• official civil (from 1855) and parish registers (from when first produced) for births, marriages and deaths for all of Scotland
  • original census images for all years available (1841-1911).
  • references to wills and property taxes, and
  • an extensive collection of local maps.

This site is extremely easy to use. There are charges for parish register entries and censuses. The charges are reasonable and payable by online transfer.

  • The Statistical Accounts of Scotland Online provides access to digitised and fully searchable versions of both the Old Statistical Account (1791-99) and the New Statistical Account (1834-45). These uniquely rich and detailed parish reports, usually written by local Church of Scotland ministers, detail social conditions in Scotland and are an invaluable resource for anyone interested in Scottish history.
  • Scotlands Places
  • Gazetteer of Scotland includes descriptions of individual parishes from F. H. Groome, Ordnance Gazetteer of Scotland (1882-4)
  • The FamilySearch Wiki
  • GENUKI which provides, amongst other data, complete quotations from A Topographical Dictionary of Scotland (1851) by Samuel Lewis, John Bartholomew's A Gazetteer of the British Isles (1877), and A New History of Aberdeenshire edited by Alexander Smith (1875)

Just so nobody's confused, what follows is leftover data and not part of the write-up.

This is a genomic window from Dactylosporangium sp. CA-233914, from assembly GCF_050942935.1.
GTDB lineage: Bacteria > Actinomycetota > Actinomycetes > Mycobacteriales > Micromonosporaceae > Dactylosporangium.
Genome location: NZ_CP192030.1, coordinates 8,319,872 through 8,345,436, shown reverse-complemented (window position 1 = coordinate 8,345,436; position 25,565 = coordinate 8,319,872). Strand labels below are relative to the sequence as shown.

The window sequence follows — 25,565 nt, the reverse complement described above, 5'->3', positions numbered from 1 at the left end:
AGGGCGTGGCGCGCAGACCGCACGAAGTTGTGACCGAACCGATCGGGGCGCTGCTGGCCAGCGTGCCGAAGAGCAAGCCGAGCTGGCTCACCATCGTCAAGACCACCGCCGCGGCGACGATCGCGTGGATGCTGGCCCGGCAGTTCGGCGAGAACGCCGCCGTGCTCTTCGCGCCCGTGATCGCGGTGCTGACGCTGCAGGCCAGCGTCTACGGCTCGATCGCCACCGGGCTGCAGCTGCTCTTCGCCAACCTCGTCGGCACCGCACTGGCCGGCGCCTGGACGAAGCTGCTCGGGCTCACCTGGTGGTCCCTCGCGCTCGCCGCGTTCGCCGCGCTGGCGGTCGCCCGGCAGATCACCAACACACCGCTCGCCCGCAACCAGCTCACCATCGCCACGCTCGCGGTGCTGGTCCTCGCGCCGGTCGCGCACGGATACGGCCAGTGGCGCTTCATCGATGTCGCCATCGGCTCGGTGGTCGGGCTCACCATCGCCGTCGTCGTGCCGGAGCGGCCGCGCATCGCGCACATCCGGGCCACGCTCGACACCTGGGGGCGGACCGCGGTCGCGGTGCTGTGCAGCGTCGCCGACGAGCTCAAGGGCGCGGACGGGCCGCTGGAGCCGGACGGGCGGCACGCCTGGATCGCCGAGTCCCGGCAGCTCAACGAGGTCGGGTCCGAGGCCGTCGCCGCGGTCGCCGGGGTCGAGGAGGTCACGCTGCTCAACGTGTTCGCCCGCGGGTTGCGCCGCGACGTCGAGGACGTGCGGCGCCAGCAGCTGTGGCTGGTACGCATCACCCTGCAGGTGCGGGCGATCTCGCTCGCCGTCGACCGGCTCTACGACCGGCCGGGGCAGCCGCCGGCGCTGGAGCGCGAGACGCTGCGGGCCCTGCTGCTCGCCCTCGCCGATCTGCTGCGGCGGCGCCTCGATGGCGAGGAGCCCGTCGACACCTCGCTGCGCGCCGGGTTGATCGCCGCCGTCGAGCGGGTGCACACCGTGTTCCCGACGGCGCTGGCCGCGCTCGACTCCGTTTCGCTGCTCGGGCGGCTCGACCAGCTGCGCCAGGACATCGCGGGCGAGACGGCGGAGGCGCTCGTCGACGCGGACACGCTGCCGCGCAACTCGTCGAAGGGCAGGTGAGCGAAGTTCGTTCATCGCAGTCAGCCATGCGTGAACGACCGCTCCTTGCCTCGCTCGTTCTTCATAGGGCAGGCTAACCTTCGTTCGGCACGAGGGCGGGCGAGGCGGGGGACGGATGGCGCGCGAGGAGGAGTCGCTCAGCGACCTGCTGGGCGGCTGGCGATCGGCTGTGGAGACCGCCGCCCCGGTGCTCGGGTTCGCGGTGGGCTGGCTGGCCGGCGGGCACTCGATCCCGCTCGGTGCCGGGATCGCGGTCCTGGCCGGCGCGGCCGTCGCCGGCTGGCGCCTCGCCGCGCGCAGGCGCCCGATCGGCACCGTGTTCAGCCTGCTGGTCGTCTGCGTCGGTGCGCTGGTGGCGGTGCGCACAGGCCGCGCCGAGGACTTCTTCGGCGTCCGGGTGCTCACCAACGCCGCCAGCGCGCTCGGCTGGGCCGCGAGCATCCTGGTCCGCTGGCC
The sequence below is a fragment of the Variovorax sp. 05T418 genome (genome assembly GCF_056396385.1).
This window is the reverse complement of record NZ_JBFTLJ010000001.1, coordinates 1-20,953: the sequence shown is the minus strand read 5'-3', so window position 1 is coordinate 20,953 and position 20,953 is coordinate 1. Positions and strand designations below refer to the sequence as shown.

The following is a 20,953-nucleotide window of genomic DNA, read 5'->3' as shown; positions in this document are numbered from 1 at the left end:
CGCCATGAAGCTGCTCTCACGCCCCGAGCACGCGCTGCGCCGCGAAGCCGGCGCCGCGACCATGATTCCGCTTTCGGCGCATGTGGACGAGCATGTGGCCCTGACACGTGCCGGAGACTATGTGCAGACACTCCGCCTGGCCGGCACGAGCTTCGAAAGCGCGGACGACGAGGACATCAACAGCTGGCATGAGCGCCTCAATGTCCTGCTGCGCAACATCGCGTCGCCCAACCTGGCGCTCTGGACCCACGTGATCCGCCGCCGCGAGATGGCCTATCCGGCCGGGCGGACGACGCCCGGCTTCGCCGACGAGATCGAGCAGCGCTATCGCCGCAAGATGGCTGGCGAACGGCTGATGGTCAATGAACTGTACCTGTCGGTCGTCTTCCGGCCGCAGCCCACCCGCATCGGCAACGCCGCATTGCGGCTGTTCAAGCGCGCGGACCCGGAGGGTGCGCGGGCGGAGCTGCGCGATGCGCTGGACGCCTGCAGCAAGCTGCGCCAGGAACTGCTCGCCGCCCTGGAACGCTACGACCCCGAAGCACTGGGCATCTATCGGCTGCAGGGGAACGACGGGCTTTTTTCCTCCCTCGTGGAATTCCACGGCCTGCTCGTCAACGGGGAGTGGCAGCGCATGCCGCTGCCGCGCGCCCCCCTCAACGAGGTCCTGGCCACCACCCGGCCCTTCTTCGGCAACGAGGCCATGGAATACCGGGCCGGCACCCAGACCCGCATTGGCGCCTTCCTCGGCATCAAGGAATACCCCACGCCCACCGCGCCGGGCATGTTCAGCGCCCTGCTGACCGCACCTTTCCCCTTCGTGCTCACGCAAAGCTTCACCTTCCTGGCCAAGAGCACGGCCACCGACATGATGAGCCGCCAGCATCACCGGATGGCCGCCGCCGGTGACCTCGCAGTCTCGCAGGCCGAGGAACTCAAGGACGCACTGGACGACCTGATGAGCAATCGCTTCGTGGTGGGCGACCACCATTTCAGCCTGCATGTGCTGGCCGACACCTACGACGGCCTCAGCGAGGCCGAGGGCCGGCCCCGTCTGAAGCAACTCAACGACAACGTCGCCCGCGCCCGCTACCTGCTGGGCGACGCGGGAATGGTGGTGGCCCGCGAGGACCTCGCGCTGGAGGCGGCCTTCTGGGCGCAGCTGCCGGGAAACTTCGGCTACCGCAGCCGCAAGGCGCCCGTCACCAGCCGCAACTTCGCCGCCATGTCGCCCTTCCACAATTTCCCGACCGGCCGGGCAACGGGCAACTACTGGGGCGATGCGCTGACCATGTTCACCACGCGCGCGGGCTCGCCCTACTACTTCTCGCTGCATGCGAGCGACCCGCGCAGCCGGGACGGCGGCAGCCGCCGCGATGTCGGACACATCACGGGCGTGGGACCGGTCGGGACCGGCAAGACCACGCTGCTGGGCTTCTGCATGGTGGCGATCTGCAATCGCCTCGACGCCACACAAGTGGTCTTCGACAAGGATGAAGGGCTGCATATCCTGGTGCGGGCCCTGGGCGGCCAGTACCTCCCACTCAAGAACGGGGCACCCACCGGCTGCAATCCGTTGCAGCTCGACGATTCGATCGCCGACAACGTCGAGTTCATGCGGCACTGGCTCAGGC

• A list of Burial Grounds in Scotland is now available on the website of the Scottish Association of Family History Societies.
  • Aberdeenshire and Moray Records. Town Council minutes, accounts, letters, plans and harbour records provided by Aberdeenshire Council plus other local records.
  • Aberdeen and North-East Scotland Family History Society is one of the largest and most reputable family history societies in Scotland and has a long list of publications referring to individual parishes.